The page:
Major appreciation to Garrett for the translation.


If you like Frank Underwood, you will enjoy this book.

CBR9 #11: Universal Harvester by John Darnielle

Whaaaaaaaaaaaaaat did I just read and why did I like it?  And why is it called Universal Harvester?  I need this to be a book club book so someone can tell me what they thought was happening and we can hash out the whys.

Darnielle’s writing is breathtaking.  I mean this literally.  There is a sentence with a pronoun shift that made me gasp and I got a sinking feeling in my stomach.  One pronoun scared me.  A PRONOUN.  He has a powerful gift.  There are songs on The Mountain Goats album The Sunset Tree that I cannot listen to because the combination of his words, voice and music almost immediately knocks me into tears and I cannot have that.  His songwriting skills blend beautifully into his fiction and the flow and beats and pauses are just as lyrical.  Wolf in White Van did it to me, too.  I had to pause from time to time to sit with the words.

Adding a confusing as hell plot to such carefully crafted words made this a satisfying read.  I wanted to race through it because what the fucking fuck was happening, but I also want to take my time and enjoy the language.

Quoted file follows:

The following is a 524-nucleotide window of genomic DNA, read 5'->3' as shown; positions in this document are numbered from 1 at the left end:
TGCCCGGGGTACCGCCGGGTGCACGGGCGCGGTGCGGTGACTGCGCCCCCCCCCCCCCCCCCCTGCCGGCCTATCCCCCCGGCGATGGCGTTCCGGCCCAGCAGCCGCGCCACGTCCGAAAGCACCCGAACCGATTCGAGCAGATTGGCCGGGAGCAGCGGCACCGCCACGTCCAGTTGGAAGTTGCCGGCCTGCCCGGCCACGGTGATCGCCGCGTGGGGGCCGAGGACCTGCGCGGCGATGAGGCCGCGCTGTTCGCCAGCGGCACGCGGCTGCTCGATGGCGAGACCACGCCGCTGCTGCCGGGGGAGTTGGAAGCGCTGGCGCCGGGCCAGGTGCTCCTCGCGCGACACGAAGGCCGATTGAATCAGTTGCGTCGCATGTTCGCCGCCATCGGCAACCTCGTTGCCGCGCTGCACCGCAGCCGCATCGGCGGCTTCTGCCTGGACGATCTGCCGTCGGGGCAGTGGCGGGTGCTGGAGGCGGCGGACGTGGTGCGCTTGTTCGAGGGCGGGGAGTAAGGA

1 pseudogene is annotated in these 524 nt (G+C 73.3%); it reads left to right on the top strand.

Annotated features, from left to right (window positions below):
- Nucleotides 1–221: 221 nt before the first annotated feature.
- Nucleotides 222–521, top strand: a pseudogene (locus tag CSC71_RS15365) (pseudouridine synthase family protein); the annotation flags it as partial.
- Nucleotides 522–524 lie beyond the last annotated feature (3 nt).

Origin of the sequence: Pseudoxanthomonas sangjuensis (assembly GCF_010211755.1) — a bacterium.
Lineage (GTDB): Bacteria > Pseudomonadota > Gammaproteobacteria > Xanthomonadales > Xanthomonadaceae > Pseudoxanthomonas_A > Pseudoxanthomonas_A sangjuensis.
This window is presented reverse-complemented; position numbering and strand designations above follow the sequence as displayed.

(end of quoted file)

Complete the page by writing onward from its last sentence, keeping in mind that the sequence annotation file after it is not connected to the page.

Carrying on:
We’re in Iowa.  Video stores are still a thing and Jonah works at the local Video Hut. Stephanie returns a video and tells him that there’s “something” on it.   A second customer returns a different movie and also tells him that there’s “something” on it.  When Jonah finally watches it and the added scene appears, it scares the hell out of him and gave me a stomach ache.

A barn.  Someone breathing.  Movement under a sack.

What is he seeing?  Was someone hurt?  Is this an art project?  A cry for help?  A threat?  Why is it so terrifying and why isn’t there an explanation?  Should he go to the cops?

Jonah’s boss Sarah Jane watches and becomes obsessed.  She recognizes that barn.  Stephanie also wants to investigate but Jonah wants to be done with everything.  Something is wrong.  It’s unexplainable.  He can’t sleep and he wants to forget what he’s seen.